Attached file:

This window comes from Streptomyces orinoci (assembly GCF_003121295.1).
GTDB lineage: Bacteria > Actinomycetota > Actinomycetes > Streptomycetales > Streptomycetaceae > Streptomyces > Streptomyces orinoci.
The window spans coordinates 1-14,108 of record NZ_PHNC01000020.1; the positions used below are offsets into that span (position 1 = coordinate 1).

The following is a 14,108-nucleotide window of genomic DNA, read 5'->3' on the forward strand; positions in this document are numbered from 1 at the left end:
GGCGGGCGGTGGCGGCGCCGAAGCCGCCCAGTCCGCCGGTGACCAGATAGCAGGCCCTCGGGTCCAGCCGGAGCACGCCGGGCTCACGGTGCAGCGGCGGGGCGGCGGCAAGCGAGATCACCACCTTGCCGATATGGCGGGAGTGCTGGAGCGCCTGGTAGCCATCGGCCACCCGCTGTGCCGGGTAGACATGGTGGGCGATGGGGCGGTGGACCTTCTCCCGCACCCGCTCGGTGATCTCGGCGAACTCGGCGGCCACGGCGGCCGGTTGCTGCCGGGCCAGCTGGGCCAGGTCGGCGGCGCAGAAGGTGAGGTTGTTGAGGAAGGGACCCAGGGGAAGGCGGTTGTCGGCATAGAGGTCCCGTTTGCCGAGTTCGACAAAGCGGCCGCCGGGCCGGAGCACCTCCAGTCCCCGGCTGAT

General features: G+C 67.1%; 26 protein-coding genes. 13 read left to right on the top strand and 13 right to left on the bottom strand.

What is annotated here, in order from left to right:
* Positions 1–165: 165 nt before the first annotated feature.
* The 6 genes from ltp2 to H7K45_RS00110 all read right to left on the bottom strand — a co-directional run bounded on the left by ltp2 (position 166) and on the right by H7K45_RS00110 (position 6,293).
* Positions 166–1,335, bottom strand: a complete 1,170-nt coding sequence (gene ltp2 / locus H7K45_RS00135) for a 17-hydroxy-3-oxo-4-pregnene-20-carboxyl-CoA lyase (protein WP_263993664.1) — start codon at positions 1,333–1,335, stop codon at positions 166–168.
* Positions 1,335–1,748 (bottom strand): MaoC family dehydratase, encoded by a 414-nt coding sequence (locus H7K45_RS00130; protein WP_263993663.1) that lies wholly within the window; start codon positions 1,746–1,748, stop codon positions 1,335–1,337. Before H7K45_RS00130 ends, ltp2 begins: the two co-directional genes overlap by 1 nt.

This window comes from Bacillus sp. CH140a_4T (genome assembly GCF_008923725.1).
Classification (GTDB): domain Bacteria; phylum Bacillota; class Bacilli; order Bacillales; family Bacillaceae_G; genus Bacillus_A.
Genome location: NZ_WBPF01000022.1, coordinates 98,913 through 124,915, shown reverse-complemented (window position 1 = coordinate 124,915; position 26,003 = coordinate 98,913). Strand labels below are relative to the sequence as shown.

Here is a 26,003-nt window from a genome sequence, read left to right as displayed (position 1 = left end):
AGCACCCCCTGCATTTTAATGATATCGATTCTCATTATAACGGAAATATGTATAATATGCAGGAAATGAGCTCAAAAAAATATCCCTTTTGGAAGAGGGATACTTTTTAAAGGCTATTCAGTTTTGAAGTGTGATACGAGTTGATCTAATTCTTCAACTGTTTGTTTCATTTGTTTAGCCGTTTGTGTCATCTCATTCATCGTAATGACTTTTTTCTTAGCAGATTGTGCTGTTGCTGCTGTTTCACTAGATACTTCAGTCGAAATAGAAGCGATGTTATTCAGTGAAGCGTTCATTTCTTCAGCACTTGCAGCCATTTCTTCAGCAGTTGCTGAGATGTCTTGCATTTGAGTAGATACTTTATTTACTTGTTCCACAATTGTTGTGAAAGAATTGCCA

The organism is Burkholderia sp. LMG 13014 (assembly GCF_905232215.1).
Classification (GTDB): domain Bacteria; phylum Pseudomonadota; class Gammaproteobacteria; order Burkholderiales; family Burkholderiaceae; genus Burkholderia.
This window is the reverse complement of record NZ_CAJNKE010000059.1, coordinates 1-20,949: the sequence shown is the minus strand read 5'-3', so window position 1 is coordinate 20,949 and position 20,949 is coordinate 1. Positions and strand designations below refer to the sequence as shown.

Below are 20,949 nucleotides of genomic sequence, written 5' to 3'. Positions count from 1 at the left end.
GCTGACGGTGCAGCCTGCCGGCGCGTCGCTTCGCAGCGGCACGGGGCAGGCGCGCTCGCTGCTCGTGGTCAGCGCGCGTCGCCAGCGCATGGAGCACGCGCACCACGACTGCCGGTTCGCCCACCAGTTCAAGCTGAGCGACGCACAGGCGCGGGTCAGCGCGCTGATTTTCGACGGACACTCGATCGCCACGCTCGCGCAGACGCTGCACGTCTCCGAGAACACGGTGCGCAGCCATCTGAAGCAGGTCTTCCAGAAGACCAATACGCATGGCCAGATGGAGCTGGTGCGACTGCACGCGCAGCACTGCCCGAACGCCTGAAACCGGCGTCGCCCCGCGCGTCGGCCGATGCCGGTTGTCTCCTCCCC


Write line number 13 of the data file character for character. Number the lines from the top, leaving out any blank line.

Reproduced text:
Classification (GTDB): domain Bacteria; phylum Bacillota; class Bacilli; order Bacillales; family Bacillaceae_G; genus Bacillus_A.